So, that leads us to Option 3, which is pretty much your main option if you are fresh off the plane and don’t have any connections.

There are a couple athletes and coaches who have opened up private wushu schools in Hong Kong.  A few places in particular that you should be aware of.

I put these in the order that I became aware of them, but if I were going to attend classes I might do them in a different order.

Li Fai Wushu Centre

The first is Li Fai.  She was originally a member of the Hong Kong Wushu Team back in the 90′s, and she opened up a school in Hong Kong, first in Sheung Wan, and then another location out in the New Territories.

You might also recognize her as the eagle claw lady with the scar on her face from the film “Iron Monkey”.

I trained at her facility a few times and there were a few things worth noting.  First, for external styles, their classes are mostly for kids.  Not many adults in Hong Kong (people over 18, that is) practice modern wushu.  So if you want to train in their wushu class you will most likely be there with a bunch of kids, half of which might not really want to be there all that much.

For the adults she offers a lot of taiji classes, and actually her competition specialty, if I can remember correctly, was Taiji.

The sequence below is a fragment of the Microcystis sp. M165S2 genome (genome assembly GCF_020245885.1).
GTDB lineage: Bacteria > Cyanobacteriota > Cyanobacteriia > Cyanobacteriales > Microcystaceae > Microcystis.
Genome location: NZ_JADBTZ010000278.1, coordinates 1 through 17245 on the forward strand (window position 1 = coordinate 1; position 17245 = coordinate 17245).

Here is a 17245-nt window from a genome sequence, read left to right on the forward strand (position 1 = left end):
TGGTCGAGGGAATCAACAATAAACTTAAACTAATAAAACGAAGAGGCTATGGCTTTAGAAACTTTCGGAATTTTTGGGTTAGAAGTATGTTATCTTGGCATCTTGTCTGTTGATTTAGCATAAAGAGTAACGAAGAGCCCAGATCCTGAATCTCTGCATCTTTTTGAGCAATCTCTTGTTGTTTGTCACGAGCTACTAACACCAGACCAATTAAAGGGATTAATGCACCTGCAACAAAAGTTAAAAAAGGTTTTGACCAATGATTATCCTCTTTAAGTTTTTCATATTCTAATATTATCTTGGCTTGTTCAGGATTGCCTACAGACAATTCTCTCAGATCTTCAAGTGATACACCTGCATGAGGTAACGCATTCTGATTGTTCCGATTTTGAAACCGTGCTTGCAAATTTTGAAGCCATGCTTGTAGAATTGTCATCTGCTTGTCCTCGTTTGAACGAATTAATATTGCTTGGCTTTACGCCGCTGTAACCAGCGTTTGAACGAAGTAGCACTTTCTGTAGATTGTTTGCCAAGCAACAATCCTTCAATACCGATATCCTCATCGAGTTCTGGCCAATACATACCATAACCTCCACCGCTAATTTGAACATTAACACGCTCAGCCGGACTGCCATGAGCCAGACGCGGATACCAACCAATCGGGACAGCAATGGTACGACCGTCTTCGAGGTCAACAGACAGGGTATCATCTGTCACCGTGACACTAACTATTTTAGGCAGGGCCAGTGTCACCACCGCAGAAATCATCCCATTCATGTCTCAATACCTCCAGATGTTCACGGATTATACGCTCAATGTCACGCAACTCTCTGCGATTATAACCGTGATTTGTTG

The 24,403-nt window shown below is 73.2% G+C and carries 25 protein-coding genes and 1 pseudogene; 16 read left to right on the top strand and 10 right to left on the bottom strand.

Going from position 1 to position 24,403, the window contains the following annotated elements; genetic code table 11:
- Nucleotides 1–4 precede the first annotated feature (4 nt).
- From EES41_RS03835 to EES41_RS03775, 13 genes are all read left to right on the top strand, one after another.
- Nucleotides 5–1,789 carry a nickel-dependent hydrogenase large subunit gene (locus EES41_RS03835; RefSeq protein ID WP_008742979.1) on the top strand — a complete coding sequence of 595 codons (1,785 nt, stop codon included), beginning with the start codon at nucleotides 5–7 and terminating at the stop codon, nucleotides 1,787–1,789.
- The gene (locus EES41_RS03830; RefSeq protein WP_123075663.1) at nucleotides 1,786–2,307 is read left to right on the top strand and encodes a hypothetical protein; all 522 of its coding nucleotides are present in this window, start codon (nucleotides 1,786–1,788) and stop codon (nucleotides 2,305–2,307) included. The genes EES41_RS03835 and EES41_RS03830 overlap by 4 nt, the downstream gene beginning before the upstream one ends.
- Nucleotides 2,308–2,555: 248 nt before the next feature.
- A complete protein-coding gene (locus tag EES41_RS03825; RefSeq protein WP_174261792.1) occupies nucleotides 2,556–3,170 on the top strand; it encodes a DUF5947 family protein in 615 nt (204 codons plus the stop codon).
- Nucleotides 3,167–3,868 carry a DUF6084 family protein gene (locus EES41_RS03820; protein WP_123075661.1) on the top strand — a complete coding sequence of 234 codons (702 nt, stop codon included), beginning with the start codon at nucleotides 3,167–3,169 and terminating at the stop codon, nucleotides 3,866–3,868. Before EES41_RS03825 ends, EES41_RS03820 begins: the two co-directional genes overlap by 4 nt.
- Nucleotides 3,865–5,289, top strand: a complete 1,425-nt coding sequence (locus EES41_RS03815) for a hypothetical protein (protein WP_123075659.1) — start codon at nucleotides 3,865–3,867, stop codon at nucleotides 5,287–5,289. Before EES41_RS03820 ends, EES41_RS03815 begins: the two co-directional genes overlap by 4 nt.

She occasionally brings on some modern pro athletes to come help her coach the wushu classes.  When I was there it was Liu Yan teaching the class, who was also competing for the Hong Kong Team at the time.

The main thing I could say about her class was that the location in Sheung Wan was really small — not really big enough for a full form, and the prices were rather high.  I don’t know what her current rates are, and I’ve never been to her other location (it might be bigger).  But be sure you have some money saved up before considering training there.

You can get more information on her at her website here: http://www.lifai.com (traditional Chinese only)  Her school is located at 22 Bonham Strand in Sheung Wan.  It used to be on the 11th floor but according to the website it seems they relocated to the 3rd floor.  (Maybe the space is larger now?)

Gui Wushu Studio (He Jing De and Luo Ya Qing)

The second option in Hong Kong is He Jing De and Luo Ya Qing, the married power couple of Hong Kong wushu who recently opened up a school in the Shatin area of Hong Kong.  Of course He Jing De is pretty much one of the most famous still-competing wushu athletes out there these days, so you probably know who he is (and have probably seen a picture of him with his shirt off at least once).